Thursday, October 25, 2012

Public Library, Paris, Texas

[LIB6681] With a generous contribution by Mr. And Mrs. J. J. Culbertson, the library moved into its own building on South Main Street in 1932. Mr. Culbertson donated the land and financed the $50,000 building, which was to serve as both a library and art gallery. Local labor and materials were utilized whenever possible which was a boon to the area economy. The collection included both adult and juvenile titles and works of art including paintings and statuary on loan from the Culbertsons. [Read more at the Public Library of Paris, Texas website]

Monday, October 22, 2012

Carnegie Library, Syracuse, Indiana

[LIB6680] An interesting note about the architecture: Recipients of Carnegie funds were encouraged to build in any architectural style they wished, but Carnegie did make two stipulations. One, there had to be a staircase leading up to the front doors. Carnegie believed that by climbing steps to enter a library, it represented elevation of mind by learning. Also, he wanted a lamp or lamppost outside of every library he helped to build, as he believed a lamppost symbolized enlightenment by learning. Carnegie also sent a portrait of himself to every library built with Carnegie Corporation funds, so that no one ever forgot their benefactor. The Syracuse Public Library still displays the portrait we received from Carnegie. Read more interesting facts on the Library Website!

Friday, October 12, 2012

Public Library, Albuquerque, New Mexico

[LIB7045] May 1, 2011, marked the 110th anniversary of the day municipal public library service began in Albuquerque! Read more of the history of this library here.

Parlin Library, Everett, Massachusetts Postcard from

Parlin Library, Everett, Massachusetts Postcard from

Parlin Library, Everett, Massachusetts Postcard
Parlin Library, Everett, Massachusetts Postcard by markomundo
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Parlin Public Library, Everett, Massachusetts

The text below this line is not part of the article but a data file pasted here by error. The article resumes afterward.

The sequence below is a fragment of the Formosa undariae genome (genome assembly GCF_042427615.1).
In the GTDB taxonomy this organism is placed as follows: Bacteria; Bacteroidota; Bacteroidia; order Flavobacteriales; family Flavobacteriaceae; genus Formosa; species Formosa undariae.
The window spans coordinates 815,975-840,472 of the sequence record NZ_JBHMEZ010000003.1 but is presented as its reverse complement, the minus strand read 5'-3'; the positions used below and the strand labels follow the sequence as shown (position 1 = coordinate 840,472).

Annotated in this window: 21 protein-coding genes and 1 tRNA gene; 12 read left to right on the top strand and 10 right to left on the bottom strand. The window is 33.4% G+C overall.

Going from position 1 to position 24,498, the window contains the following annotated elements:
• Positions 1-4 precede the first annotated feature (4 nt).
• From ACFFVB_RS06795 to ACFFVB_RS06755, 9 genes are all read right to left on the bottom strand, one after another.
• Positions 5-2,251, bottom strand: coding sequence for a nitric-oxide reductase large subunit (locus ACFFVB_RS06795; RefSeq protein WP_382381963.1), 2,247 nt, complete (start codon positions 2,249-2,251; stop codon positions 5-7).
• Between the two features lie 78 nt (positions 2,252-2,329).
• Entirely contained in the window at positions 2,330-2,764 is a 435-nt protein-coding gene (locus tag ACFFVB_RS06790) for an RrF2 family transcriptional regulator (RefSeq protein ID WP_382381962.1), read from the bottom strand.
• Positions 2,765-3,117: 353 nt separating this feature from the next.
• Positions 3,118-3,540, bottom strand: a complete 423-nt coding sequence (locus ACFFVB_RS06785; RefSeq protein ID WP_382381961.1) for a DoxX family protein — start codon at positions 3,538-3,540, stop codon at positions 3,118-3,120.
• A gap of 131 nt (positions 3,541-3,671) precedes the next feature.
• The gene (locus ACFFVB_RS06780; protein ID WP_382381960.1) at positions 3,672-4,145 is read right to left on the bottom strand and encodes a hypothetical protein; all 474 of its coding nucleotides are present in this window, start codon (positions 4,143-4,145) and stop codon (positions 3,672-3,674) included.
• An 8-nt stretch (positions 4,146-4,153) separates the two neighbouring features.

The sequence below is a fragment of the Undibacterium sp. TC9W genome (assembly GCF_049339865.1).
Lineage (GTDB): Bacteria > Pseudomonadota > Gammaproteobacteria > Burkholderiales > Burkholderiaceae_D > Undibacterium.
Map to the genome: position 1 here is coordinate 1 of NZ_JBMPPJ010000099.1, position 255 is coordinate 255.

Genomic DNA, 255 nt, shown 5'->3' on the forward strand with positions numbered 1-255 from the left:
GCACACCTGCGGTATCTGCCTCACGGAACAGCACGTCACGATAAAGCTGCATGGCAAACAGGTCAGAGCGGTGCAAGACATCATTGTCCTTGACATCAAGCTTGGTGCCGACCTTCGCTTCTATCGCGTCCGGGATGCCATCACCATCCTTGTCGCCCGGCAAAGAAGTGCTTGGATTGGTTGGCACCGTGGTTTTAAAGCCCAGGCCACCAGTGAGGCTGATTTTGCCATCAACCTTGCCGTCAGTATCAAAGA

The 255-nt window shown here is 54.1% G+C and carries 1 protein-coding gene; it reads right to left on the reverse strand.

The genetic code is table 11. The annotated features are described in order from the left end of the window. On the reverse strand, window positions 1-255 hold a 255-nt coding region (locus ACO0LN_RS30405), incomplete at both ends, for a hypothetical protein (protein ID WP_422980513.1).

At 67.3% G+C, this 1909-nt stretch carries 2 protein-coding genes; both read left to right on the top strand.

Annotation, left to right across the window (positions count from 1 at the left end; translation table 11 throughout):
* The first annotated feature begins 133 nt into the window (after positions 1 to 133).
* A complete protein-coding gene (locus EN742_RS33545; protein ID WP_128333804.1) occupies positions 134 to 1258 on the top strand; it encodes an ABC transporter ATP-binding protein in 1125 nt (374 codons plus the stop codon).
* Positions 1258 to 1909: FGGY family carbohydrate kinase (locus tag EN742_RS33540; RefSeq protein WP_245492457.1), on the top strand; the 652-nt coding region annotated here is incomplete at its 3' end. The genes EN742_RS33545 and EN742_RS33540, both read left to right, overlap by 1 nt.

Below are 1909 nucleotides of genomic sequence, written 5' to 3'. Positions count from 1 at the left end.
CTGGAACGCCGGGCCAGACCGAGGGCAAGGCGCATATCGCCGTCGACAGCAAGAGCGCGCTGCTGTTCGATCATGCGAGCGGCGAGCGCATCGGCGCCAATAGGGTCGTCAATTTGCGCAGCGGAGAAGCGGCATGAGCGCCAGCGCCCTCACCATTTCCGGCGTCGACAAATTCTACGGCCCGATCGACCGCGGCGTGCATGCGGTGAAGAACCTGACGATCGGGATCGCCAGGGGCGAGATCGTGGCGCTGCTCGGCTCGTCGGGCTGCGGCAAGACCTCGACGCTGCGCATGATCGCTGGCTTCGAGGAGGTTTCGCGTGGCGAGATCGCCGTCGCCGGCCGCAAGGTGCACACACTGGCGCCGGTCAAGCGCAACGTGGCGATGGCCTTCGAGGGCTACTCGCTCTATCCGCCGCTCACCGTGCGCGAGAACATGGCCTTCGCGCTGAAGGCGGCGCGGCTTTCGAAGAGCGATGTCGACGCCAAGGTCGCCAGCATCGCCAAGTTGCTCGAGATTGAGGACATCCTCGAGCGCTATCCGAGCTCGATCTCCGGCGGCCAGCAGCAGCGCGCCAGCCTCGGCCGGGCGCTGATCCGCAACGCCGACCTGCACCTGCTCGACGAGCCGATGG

[LIB7063] The Frederick E. Parlin Memorial Library was erected as a memorial to the son of Albert Parlin, a local businessman who lost his son Frederick in 1890. John Spofford was selected as the architect to design the new library. The building was constructed in Richardson Romanesque style and opened to the public on September 17, 1895. In 1911 plans were drawn up for an addition to the library, and again Mr. Parlin donated $6,000 towards the construction. John Spofford was once again the architect. Through the years, Mr. Parlin donated generously to the library. In 1924, he established the Frederick E. Parlin Memorial Fund. Over the years the interest from this fund has been used to purchase many items for the library. By the 1940's, the Library had outgrown the building, but it wasn't until 1982 that a plan was set in motion to renovate the original building and to construct an addition. CBT/Childs, Bertman, Tseckares was chosen to draw up the architectural plans. Ground was finally broken in the spring of 1990. With construction of the new addition, the building is almost three times it's original size and handicapped accessible. The library has received awards for the skillful combination of an historic building with new construction from the Boston Society of Architects and was one of eight libraries to receive the 1993 Building Award of the American Institute of Architects and the American Library Association. When the new building opened in November 1991, it was completely automated and is a member of NOBLE, the North of Boston Library Exchange. [Thank you to the Parlin Memorial Website]